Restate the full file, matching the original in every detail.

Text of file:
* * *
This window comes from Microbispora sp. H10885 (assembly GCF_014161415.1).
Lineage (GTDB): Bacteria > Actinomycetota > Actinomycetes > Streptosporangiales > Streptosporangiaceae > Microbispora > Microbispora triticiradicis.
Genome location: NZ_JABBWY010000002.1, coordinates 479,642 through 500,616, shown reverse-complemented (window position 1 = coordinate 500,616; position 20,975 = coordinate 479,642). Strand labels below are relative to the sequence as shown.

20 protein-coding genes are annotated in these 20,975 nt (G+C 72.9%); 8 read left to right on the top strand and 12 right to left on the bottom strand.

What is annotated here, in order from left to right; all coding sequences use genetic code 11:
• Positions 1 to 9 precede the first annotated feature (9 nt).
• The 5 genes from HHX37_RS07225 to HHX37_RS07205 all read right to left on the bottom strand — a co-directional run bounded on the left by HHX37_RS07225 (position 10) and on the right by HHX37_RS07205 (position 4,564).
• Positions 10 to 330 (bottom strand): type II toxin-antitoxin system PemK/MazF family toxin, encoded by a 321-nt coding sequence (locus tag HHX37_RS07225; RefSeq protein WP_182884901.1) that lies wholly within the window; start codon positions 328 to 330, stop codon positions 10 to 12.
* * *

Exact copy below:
This window comes from Microbispora sp. H10885 (assembly GCF_014161415.1).
Lineage (GTDB): Bacteria > Actinomycetota > Actinomycetes > Streptosporangiales > Streptosporangiaceae > Microbispora > Microbispora triticiradicis.
Genome location: NZ_JABBWY010000002.1, coordinates 479,642 through 500,616, shown reverse-complemented (window position 1 = coordinate 500,616; position 20,975 = coordinate 479,642). Strand labels below are relative to the sequence as shown.

20 protein-coding genes are annotated in these 20,975 nt (G+C 72.9%); 8 read left to right on the top strand and 12 right to left on the bottom strand.

What is annotated here, in order from left to right; all coding sequences use genetic code 11:
• Positions 1 to 9 precede the first annotated feature (9 nt).
• The 5 genes from HHX37_RS07225 to HHX37_RS07205 all read right to left on the bottom strand — a co-directional run bounded on the left by HHX37_RS07225 (position 10) and on the right by HHX37_RS07205 (position 4,564).
• Positions 10 to 330 (bottom strand): type II toxin-antitoxin system PemK/MazF family toxin, encoded by a 321-nt coding sequence (locus tag HHX37_RS07225; RefSeq protein WP_182884901.1) that lies wholly within the window; start codon positions 328 to 330, stop codon positions 10 to 12.